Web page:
0
\$\begingroup\$

I use a 9V 800mAh lipo Okcell battery to power my ESP8266 ESP-01 with a voltage regulator to change it to 3.3V. I use the ESP to detect the voltage peak from a piezoelectric when someone is running to measure the force and determine the time someone on air from the voltage graph.

The current consumption of my ESP8266 is about 75mA. From my understanding the battery can power my ESP8266 for about 8 hours because of the 20% power loss from the voltage regulator.

So for my project, can I use the piezoelectric to power my battery while im not using it. The piezoelectric I'm using is PZT type. I want to a use a force amplification frame for the piezoelectric so I use ANSYS simulation to simulate it.

the frame design

The stress on the piezo

The data generated by ANSYS

Of course the data is not 100% correct but I still cannot measure the voltage and current generated from the piezoelectric as I still did not fabricate it yet.

So is there any way to use the piezoelectric to power the battery theoretically speaking. It doesn't matter if it will take 1000 hours or not, my supervisor just want to know if it still can do.

\$\endgroup\$
4
  • 1
    \$\begingroup\$ Not realistically, no. Especially not without starting over with the most efficient components available for the load, which yours are orders of magnitude away from. \$\endgroup\$ – Chris Stratton Dec 1 '19 at 17:26
  • \$\begingroup\$ Related: You power use calculation is flawed. You MUST NOT use a linear regulator to produce 3V3 from 9V nominal. Deal with that urgently. || IF you can convert the Piezo high high voltage (288V nominal) to Vbat then you can charge the battery. How fast depends on power / energy levels which you don't mention and which are crucial. Energy = per cycle Joules. Power = energy per time. \$\endgroup\$ – Russell McMahon Dec 2 '19 at 0:57
  • \$\begingroup\$ @RussellMcMahon I'm sorry but why we should not use linear regulator to convert 9V to 3.3V? Then what do you suggest i use? A switching regulator? \$\endgroup\$ – faiz Dec 2 '19 at 5:34
  • \$\begingroup\$ @faiz A linear regulator wastes ALL the input energy that does not appear as output. If you input 9V at say 100 mA to a linear regulator and output 3V3 at 100 mA to a load you waste (9-3v3) x 100 mA. Pin = 9 x 0.1 = 0.9 Watt, Pout = 3v3 x 0.1 = 0.3W. WASTED power = (9-3V3) x 0.1 = 0.57 Watt. Efficiency = 0.33/0.9 =~ 37% !!!!. Yes - use a switching regulator or a battery FAR closer in voltage to the load. eg a LiIon at say 4.2V down to 3.4V in and 3V3 out gives 3.3/4.2 = 71% at 4.2 Vin, 97% at 3.4 Vin, and at average of (4.2-3.4) = 3.8V gives 87% efficiency. \$\endgroup\$ – Russell McMahon Dec 2 '19 at 12:07
2
\$\begingroup\$

In principle, any source of voltage/current can be used to provide power. In the case of piezoelectrics, the devil is in the details: PZTs simply don't produce much.

Especially in this case, you are looking at a losing cause. Consider that your esp8266 draws 75 mA at 3.3 volts, or 247 mW. Meanwhile, according to your illustration, the PZT produces 5.36 mW. I'm sure you see the problem.

If you were to make a dedicated micropower controller, you could produce a unit which transforms the high-voltage/low current PZT output to a usable level. The controller would turn off the 8266 most of the time, and direct the transformed PZT output to a battery charger. At regular intervals, the controller would turn the 8266 on and allow it to make a measurement, then turn it off again. You would, of course, need to account for the power draw of the controller, but dedicated simple logic can be built in CMOS with very low power draw.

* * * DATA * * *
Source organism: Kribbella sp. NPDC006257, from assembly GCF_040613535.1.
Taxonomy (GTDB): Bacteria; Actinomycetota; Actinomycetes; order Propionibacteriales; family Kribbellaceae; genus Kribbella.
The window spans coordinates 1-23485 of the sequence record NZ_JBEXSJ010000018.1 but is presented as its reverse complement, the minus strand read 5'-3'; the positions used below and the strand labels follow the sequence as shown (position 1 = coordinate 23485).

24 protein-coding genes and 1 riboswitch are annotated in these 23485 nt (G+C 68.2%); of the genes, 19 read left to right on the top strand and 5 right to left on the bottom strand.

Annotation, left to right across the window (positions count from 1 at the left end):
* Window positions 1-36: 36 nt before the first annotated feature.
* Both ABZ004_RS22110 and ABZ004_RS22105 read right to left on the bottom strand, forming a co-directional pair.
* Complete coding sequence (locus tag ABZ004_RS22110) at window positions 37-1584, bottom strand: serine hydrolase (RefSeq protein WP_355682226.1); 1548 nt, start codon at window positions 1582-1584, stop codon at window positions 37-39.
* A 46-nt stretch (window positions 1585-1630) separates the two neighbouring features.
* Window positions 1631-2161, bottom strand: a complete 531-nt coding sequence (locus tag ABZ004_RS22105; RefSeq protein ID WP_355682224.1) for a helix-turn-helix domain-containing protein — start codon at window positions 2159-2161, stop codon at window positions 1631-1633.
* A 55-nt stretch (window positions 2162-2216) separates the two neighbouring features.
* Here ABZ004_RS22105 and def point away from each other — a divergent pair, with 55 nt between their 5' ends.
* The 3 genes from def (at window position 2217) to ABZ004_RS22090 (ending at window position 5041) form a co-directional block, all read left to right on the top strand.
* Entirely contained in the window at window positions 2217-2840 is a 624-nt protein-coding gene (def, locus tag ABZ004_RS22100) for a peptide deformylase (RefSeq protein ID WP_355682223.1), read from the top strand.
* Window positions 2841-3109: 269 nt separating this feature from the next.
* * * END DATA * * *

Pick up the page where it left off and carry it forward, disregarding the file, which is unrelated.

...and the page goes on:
In the best possible case, the duty cycle of the 8266 would be about 5.36/247, or about 2%. This would assume perfect efficiency both in the transformation/charging process, and in the 3.3 regulator. And you won't get that in either case. Regulators can operate in the 90% efficiency range if you know what you're doing, but battery charging is notoriously inefficient, especially as you approach full charge. I'd estimate that you might hope for something on the order of a factor of 5 - 10 worse than the ideal.

\$\endgroup\$
6
  • \$\begingroup\$ one more question is what happen if I connect two circuit to the piezoelectric?, one is ESP8266 and one more is energy harversting circuit. \$\endgroup\$ – faiz Dec 2 '19 at 5:41
  • \$\begingroup\$ That is essentially what I have suggested. \$\endgroup\$ – WhatRoughBeast Dec 3 '19 at 18:02
  • \$\begingroup\$ I'm sorry, what i mean is what happen to the power, does it split between the circuit and the 8266? Or do i only can do measurement and charging one at a time? I think that the 8266 can do the deep sleep mode and the current drawn based on the quiescent current if i'm not mistaken. \$\endgroup\$ – faiz Dec 3 '19 at 19:48
  • \$\begingroup\$ Please pay attention. The 8266 needs 247 mW. The PZT can produce (for the situation which you have shown data) 5.36 mW. As long as the input network (some sort of voltage divider) draws less power than the PZT supplies, there is power left over to drive the charging circuit. However, trying to power the 8266 via the PZT is simply impossible - the PZT can only provide about 2% of the power the 8266 requires. Also, be aware that PZTs cannot provide power when being driven by a DC mechanical load. You MUST AC-excite them in order to draw power. \$\endgroup\$ – WhatRoughBeast Dec 4 '19 at 2:07
  • \$\begingroup\$ I’m not trying to directly power the 8266 but I’m using it to power the battery. I’m sorry but my supervisor is really stubborn and she wants me to calculate the amount of time/steps it would take to charge the battery even by using assumption. \$\endgroup\$ – faiz Dec 4 '19 at 4:23

Your Answer

By clicking “Post Your Answer”, you agree to our terms of service, privacy policy and cookie policy

Not the answer you're looking for? Browse other questions tagged or ask your own question.